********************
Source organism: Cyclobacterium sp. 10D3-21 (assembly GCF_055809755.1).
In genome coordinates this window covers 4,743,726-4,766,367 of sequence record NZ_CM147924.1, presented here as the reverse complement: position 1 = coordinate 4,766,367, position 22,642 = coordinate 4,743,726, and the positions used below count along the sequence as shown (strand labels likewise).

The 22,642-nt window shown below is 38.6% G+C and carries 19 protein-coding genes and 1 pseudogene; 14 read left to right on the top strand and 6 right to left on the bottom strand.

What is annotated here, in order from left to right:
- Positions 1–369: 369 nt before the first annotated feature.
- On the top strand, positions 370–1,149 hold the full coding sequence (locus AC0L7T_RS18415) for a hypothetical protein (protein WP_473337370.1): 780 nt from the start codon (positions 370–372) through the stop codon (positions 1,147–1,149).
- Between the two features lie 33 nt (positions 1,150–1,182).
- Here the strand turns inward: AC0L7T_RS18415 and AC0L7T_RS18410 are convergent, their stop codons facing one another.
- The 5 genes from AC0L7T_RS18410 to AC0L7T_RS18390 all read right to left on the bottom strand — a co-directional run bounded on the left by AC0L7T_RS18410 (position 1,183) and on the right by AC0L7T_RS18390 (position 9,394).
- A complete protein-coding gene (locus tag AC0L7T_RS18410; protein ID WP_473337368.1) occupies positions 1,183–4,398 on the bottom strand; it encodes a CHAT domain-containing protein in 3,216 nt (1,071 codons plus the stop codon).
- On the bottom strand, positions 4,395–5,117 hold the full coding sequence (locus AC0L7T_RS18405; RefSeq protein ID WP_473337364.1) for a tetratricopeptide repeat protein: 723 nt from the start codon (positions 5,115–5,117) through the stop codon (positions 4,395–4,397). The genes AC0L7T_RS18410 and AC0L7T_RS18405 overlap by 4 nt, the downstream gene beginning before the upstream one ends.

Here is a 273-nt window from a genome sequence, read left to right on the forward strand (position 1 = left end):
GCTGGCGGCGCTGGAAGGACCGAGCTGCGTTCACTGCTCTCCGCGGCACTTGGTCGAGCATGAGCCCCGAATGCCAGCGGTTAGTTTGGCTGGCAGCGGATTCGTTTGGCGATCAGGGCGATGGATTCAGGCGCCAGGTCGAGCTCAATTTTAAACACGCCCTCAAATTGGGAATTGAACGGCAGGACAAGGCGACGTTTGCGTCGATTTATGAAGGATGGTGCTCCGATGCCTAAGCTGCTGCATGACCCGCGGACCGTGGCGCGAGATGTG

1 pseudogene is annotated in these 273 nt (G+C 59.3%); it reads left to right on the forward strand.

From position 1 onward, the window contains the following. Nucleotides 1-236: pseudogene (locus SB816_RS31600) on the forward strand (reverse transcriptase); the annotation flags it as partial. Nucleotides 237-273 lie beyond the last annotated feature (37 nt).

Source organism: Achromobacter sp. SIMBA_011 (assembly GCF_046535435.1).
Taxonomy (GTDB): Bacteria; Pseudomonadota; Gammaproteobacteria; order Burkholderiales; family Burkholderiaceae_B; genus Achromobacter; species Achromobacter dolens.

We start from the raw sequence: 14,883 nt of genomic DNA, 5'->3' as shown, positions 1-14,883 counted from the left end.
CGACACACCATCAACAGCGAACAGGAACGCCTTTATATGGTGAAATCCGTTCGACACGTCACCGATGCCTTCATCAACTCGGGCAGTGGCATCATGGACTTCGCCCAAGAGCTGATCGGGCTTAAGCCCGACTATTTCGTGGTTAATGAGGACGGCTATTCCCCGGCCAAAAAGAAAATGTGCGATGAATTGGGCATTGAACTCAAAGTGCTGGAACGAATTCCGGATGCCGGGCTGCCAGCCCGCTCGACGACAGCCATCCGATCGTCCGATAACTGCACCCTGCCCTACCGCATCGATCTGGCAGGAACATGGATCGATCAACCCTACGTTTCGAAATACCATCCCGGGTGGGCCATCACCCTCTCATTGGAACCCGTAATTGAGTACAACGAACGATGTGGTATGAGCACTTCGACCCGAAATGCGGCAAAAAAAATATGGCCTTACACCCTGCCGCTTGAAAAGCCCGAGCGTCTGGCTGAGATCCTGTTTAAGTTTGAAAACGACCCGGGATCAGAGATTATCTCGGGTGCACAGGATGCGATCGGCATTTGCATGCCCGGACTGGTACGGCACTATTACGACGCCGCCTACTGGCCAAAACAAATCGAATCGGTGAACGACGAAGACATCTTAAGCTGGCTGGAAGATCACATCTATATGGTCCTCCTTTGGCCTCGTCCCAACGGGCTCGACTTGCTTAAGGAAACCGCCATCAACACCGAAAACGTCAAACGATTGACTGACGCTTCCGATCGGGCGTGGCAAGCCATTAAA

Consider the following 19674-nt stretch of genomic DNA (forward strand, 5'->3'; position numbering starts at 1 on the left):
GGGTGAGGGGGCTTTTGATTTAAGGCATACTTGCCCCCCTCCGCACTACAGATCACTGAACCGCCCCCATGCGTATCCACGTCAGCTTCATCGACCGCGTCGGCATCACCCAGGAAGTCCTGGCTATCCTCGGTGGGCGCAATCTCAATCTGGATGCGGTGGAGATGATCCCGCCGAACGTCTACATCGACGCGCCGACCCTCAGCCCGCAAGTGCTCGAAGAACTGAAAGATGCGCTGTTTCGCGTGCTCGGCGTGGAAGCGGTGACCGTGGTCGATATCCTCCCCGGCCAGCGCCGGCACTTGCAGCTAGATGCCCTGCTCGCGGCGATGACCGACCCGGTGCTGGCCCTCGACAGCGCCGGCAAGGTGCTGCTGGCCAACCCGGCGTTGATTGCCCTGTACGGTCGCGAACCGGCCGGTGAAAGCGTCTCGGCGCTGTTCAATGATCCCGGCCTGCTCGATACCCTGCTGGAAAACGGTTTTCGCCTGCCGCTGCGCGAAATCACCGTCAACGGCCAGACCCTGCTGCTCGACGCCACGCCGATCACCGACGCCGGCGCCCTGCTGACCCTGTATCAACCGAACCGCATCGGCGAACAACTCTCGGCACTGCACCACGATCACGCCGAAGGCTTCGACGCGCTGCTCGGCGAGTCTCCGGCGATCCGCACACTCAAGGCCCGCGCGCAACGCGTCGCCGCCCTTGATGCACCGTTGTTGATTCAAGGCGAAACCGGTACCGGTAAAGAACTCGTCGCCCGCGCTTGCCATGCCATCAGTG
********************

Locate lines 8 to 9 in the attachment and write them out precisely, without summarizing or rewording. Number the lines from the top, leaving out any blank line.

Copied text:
- Here the strand turns inward: AC0L7T_RS18415 and AC0L7T_RS18410 are convergent, their stop codons facing one another.
- The 5 genes from AC0L7T_RS18410 to AC0L7T_RS18390 all read right to left on the bottom strand — a co-directional run bounded on the left by AC0L7T_RS18410 (position 1,183) and on the right by AC0L7T_RS18390 (position 9,394).